HISTORICAL EXAMPLE: When the cardinals in Rome learned from Copernicus of the news that the Earth orbits the Sun… the “Autonomic Nervous System” of the priests was very likely to have triggered the “fight-or-flight” reflex reaction in the church “directors” who then reflexively projected their own self-doubts onto the innocent Copernicus, as if Copernicus were the heretic fool. not trusting the eternal Love of God. Although this example happened over 500 years ago, very little has “changed” as far as any expansive enlightenment of society. A quote from ACIM: ..::”The Bible says that a deep sleep fell upon Adam, and nowhere is there reference to his waking up… The world has not yet experienced any comprehensive reawakening or rebirth… Such a rebirth is impossible as long as you continue to project or miscreate… It still remains within you, however, to extend as God extended His Spirit to you… In reality this is your only choice, because YOUR FREE WILL was given you for your joy in creating the perfect.” ~ACIM Text-2.I.3.
… Therefore, to a mature mind, it is not at all surprising, when a human being becomes exited or “triggered” during communications related to “religious” beliefs, since all human beliefs are, in fact, illusions to be believed, or not. The sun, moon, stars, planets. universe. all remain the same, as reality, no matter what a human “believes”.
..::”Protecting the planet must be given the first priority. ~Thich Nhat Hanh
..::”When we understand that our existence is dependent on the environment around us, then naturally our concern and care for the environment becomes strong. ~H.H. Karmapa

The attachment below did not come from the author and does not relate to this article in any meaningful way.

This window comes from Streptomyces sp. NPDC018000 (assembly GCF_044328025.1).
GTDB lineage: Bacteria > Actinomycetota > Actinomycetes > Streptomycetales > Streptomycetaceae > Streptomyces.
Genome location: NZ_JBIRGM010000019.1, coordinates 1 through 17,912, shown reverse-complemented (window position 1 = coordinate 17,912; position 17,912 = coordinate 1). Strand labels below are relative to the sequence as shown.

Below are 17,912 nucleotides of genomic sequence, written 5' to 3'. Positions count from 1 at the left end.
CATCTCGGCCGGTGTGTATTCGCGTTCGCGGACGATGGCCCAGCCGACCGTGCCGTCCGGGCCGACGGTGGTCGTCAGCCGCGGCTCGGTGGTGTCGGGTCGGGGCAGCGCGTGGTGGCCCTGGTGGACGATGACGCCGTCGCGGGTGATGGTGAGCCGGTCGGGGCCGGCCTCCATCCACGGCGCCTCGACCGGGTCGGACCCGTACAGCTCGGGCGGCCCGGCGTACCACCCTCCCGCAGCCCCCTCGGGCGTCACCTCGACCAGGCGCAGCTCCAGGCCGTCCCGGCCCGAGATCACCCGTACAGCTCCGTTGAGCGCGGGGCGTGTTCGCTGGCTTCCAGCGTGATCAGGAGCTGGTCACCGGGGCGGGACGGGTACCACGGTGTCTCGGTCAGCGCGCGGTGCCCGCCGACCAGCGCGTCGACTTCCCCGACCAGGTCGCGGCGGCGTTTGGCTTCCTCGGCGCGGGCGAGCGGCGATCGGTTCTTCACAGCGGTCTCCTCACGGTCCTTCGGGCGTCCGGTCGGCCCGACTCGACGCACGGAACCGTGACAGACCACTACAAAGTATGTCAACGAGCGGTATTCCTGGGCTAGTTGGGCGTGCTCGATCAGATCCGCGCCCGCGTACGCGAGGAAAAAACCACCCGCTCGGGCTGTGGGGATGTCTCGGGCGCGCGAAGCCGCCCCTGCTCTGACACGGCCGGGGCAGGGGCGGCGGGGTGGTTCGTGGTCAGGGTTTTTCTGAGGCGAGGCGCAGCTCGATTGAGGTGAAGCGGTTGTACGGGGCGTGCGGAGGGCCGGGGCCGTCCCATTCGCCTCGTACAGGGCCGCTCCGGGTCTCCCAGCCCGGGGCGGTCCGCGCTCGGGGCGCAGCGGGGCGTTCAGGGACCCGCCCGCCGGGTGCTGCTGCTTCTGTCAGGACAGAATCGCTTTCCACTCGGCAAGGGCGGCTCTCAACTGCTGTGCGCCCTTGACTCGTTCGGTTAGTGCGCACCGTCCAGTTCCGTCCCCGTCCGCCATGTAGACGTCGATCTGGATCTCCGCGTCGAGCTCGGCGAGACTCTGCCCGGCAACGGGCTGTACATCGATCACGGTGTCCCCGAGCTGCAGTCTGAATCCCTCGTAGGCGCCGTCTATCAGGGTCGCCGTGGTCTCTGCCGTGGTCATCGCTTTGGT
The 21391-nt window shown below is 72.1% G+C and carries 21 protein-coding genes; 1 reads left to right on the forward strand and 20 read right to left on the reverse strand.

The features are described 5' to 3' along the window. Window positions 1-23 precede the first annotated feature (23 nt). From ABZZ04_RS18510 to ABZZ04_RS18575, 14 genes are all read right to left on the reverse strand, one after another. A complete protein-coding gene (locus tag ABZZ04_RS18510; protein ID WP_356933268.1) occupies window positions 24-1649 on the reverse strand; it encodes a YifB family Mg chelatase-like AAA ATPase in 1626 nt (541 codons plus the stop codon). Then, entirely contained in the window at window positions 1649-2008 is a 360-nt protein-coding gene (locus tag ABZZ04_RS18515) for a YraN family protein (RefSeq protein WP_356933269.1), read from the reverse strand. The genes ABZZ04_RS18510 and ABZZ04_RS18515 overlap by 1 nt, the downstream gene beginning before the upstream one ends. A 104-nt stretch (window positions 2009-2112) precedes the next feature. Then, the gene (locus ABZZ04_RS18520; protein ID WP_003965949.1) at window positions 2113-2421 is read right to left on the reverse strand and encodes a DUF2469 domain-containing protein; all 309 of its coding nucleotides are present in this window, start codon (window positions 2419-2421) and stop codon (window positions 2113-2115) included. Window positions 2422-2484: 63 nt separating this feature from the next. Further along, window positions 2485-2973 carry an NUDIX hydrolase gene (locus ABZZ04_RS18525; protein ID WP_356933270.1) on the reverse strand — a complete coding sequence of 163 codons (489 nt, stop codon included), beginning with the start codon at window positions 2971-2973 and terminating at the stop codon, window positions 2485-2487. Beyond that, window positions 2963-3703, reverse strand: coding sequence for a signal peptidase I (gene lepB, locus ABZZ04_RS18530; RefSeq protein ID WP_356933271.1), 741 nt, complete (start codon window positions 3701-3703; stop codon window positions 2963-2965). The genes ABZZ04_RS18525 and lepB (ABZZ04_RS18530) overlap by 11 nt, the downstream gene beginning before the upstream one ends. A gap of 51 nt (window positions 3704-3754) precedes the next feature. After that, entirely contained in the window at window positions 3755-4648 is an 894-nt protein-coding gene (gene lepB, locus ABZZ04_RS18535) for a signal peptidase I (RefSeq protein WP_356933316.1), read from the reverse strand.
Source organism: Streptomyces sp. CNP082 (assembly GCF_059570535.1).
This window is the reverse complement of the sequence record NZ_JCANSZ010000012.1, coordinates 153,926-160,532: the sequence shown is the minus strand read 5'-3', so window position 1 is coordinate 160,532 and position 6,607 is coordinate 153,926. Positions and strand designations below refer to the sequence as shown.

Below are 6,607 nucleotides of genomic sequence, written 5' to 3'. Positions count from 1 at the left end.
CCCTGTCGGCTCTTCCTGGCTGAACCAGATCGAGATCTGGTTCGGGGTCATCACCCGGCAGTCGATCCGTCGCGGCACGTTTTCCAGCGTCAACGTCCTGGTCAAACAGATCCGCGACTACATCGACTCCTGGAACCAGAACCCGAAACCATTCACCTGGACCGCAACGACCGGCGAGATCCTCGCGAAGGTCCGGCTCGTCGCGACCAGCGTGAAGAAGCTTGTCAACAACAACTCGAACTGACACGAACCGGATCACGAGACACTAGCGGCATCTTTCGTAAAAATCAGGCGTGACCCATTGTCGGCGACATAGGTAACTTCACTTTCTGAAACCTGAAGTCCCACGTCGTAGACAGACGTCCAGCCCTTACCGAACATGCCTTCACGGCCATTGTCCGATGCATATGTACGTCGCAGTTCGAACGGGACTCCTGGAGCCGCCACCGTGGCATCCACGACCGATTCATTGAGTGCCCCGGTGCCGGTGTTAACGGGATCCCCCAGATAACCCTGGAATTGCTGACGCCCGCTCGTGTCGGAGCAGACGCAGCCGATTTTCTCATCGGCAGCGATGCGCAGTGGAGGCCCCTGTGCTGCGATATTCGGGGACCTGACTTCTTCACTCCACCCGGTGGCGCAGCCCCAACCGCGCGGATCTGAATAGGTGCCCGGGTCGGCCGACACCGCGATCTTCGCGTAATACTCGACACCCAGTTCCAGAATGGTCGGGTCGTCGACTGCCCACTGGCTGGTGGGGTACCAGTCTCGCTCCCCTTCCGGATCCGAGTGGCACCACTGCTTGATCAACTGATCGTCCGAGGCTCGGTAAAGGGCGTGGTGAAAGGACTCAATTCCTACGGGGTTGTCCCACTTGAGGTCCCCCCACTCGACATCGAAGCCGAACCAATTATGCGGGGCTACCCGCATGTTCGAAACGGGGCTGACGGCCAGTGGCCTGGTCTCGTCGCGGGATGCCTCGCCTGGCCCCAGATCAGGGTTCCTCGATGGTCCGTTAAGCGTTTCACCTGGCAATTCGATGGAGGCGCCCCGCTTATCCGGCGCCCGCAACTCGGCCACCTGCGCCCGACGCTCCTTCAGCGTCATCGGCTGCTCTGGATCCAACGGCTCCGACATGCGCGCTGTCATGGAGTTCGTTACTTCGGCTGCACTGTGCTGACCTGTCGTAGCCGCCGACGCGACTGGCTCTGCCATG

The Polish astronomer Nicolaus Copernicus (1473-1543) is considered the founder of modern astronomy. For hundreds of years before that, most scholars believed that the sun, stars, and planets revolved around Earth.
Even though Galileo’s telescope was not trusted at the time, since many people thought that Galileo had “painted” the planets into the telescope, the finding was important. When Galileo proved and wrote about his findings, he was declared heretic by the cardinals in Rome in 1633. This was because Catholic teachings back then were based on the idea that the Earth was the center of the Universe. Threatened by torture, Galileo was forced to deny that the Earth moves and that the Sun was the center of the Universe.
Galileo was summoned to Rome to be tried by the Inquisition in 1633.
Galileo’s accusers relied on a forged document purporting to have, in 1616, forbidden Galileo from in “any way whatsoever” teaching theories of Copernicus, and thus could find him guilty of dishonesty.
Though never tortured, Galileo was shown the implements of torture to instill fear in him, forced to recant, and spend the rest of his life under house arrest. Galileo remained a practicing Catholic and during his house arrest wrote his most influential work.
Pope Urban VIII refused Galileo a stately burial upon his death, though later his bones were interned under a monument at the Church of Santa Croce in Florence. In 1980, Pope John Paul II ordered a re-examination of the evidence against Galileo and formally acquitted him in 1992.
The Catholic Church did not take back the sentence until Oct. 13th 1992.
A mere 359 years for the extremely well educated, materially wealthy and worldly “powerful” church to tell the same truth that any child could easily understand in twenty minutes, with no previous “block to the awareness of truth’s presence”.
Galileo supported the Copernican theory, which supports a sun-centered solar system. Galileo was accused twice of heresy by the church for his beliefs. He remained under house arrest the remaining years of his life. (1564-1642)